Orthopantomogram Bone trauma CT obligatory Soft tissue injuries MRT facultative Fig. 2. Schmelzeisen R (1999).18): • Fracture of the medial orbital wall (blow-out fracture) • Depressed fractures of the anterior and posterior • Ocular lens luxation or rupture of the ocular bulb frontal sinus walls • Fracture and dislocation of the nasal bone • Displacement of the nasal bone into the ethmoid • Fractures of the maxillary sinus with hematosinus • Depressed fracture of the maxilla • Hematosinus without apparent wall fracture may • Sella fractures (rare) indicate fracture of the orbital floor • Fractures of the anterior lateral walls of the maxil- lary sinus are associated with inward rotational dis- location of the zygoma References • Fracture of the zygomatic arch • Fracture of the alveolar crest of the maxilla and of Bowley NB (2003).und Gesichtsschädels. Schirmer M (1989). Gruentzig J. skull base) The value of computer-aided planning and intraoperative . Schmelzeisen R (eds).Axial view . Radiographic Assessment. • Fractures of the orbital and ethmoid roofs (frontal Gellrich NC./occipito-mental/occipito-frontal views . the palate bone Eppley BL.Lateral view . Traumatologie des Hirn. Ganzer U. Particular to detection in the coronal images are: Bull HG.28 2  Radiology of Craniofacial Fractures Midface fractures Clinical presentation Malocclusion Instability Dislocation Craniofacial bleeding Liquorrhea Computed tomography Roentgenograms . Urban und • Fractures of the orbital floor Schwarzenberg: München.18  Radiological – diagnostic procedure in midface fractures – flow chart Axial images should be scrutinized for: • Fracture of the hard palate • Fractures of the anterior and posterior walls of the • Fracture of the pterygoid process frontal sinus • Mandibular collum or condyle fractures • Fracture of the lateral orbital wall Sagittal CT-scan display (Fig. In: PW Booth. Hammer B. Schramm A. Maxillofacial trauma • Mandibular fractures (ramus) and aesthetic facial reconstruction.p.a. Churchill Livingstone: Edinburgh.Clementschitsch view . 2.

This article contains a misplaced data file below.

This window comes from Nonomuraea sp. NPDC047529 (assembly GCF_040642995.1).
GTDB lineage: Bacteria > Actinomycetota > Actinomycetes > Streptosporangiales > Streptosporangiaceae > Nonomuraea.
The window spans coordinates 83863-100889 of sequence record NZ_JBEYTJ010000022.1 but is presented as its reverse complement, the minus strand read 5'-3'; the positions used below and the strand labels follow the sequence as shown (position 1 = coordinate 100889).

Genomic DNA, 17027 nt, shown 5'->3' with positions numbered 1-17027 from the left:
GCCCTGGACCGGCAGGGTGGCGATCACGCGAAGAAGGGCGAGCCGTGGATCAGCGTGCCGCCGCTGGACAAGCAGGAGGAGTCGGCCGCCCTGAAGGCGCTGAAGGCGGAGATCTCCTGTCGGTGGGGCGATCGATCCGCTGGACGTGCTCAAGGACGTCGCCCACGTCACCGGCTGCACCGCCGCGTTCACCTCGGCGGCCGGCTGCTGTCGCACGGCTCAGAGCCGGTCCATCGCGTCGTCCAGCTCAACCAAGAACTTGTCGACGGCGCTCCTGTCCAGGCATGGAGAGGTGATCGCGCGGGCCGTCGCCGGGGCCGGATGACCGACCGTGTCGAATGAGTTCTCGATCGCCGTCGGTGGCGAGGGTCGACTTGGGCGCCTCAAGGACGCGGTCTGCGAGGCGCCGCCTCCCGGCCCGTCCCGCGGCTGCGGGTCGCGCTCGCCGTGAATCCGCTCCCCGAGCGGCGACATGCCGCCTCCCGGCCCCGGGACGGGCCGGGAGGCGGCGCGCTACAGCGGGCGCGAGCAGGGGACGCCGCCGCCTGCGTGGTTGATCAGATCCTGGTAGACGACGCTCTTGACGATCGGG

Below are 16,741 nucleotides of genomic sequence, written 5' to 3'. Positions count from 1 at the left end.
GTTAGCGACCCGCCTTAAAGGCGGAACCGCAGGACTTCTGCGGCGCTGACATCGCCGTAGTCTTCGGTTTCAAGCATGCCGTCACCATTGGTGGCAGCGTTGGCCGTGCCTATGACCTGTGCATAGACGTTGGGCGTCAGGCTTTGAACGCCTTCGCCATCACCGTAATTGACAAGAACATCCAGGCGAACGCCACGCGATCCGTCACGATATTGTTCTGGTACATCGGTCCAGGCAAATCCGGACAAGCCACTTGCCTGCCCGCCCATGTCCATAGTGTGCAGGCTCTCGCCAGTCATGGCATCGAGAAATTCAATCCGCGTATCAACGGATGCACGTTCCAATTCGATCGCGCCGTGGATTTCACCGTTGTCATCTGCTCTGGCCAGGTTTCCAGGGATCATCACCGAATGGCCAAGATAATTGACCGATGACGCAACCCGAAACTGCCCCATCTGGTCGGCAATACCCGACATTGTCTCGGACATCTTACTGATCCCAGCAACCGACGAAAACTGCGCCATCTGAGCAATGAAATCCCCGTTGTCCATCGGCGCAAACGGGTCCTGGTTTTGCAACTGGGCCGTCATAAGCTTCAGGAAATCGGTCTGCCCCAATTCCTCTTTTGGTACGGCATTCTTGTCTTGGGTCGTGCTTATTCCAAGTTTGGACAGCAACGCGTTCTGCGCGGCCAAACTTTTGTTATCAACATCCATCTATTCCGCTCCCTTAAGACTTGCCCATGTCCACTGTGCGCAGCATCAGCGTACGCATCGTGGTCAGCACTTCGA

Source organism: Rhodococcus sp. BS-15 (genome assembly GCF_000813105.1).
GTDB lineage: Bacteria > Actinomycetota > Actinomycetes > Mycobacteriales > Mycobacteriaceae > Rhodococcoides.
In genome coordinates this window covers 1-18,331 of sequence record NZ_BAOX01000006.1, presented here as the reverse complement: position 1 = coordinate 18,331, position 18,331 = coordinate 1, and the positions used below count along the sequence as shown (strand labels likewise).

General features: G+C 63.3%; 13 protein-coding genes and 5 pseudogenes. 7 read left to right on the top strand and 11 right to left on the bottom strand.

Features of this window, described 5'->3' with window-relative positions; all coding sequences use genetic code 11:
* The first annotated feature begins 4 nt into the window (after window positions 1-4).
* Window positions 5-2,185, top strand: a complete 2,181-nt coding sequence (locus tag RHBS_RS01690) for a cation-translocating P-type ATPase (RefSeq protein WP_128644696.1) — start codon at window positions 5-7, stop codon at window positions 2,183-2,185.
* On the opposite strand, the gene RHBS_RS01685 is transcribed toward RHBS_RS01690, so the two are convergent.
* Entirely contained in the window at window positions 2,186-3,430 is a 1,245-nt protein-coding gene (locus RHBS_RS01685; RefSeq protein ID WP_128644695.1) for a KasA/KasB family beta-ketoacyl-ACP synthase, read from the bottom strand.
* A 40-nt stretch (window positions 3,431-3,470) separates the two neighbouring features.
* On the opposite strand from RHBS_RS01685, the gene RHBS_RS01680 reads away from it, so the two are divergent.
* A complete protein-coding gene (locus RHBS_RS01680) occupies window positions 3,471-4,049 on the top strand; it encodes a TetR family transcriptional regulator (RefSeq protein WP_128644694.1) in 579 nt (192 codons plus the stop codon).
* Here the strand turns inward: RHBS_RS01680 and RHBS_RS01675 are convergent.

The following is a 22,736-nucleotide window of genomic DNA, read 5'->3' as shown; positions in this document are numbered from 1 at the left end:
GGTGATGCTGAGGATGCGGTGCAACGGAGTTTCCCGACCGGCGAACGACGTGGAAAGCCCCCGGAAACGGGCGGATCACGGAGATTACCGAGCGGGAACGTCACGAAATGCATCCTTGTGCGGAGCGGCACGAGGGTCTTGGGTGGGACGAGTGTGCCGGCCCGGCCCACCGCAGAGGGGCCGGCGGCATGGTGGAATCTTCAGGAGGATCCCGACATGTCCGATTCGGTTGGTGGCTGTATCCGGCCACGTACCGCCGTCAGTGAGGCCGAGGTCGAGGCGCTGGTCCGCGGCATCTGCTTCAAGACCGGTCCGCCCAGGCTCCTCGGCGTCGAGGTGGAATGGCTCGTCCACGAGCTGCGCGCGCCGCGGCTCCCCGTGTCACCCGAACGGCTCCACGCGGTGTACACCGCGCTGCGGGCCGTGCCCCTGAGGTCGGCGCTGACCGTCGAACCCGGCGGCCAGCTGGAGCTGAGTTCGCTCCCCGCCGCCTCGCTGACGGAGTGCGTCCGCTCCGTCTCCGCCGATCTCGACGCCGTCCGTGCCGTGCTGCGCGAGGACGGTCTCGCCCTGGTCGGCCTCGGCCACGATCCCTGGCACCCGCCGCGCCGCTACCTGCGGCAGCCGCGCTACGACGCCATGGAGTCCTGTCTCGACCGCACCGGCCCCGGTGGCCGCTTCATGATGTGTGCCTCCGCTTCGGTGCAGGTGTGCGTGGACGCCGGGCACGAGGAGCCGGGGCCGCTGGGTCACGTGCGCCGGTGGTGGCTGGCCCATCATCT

basal fractures. Terrier F. Tomaschett C (1990). Krettek C (2001). Unfallchirurg 104. Akt Gellrich NC. traumatic frontobasal spinal fluid fistulas (1982–1986). Burckhardt B (1984). Traumatologie. Mund Kiefer Gesichtschir 2: 20–24. Dias PS (1998).References 29 navigation in orbital reconstruction. Abbasi KH. Kurowa A. Clinical Traumatol 20. Kiefer. Schneider G. 5: 391–399. Possibilities and devel. Thieme: Stuttgart. Radiologische Diagnostik des pp 215–228. Int J Oral Maxillofac Probst C. BL Eppley. Ann Radiol (Paris) 27. Early definitive surgical management acute head injury. Lehmann U. Joss U. In: P Ward-Booth. Rickels E. Bildgebende Untersuchungs­ opments of intraoperative image-guided surgery in craniofa. Zahn- posttraumatic deformities. Hassfeld S. 2: 202–212. Maxillofacial trauma and esthetic Urban und Fischer: München. of long bone fractures. Piffko J. In: F Sitzmann (ed). Yaremchuk M anterior cranial base fractures classification using computer- (1990). Otsuka T (1991). Gesichtsschädels. Thieme: Stuttgart. Krebs Al. Behandlung von frontoba. Mirvis S. Mund Kiefer Gesichtschir phy and computed tomography for the diagnosis of fronto- 5: 86–93. application of computer-assisted reconstruction in complex Rother UJ (2000). Plast ized to mograph scanning as a basis for selection of patients Reconstr Surg 85.und Gesichtschirurgie. Conventional tomogra- salen Traumen und Polytraumen. verfahren in der Mund-. Meyer U (2001). J Trauma 1: 351–357. Multiple trauma with Yokata H. Toward CT-based facial fracture treatment. Schwenzer N. J Neurosurg 88: 471–478. . Dunham M. 5: 217–225. Tölly E (1984). Fortschr Kiefer Gesichtschir 32. Schramm A. Schmelzeisen R (2003). Pfeifer G (1987). Whitaker KW. The neurosurgical treatment of Surg 28 (Suppl 1): 52. 3: 196–209. Significance of MRI in craniocerebral trauma. Mühling J. Raveh J. Schmelzeisen (eds). for dural repair. Compound Manson PN. Zöller J (1998). Markowitz B. Churchill Livingstone: Edinburgh. R Mund-Kieferkrankheiten Atlas der bildgebenden Diagnostik. facial reconstruction. cial surgery.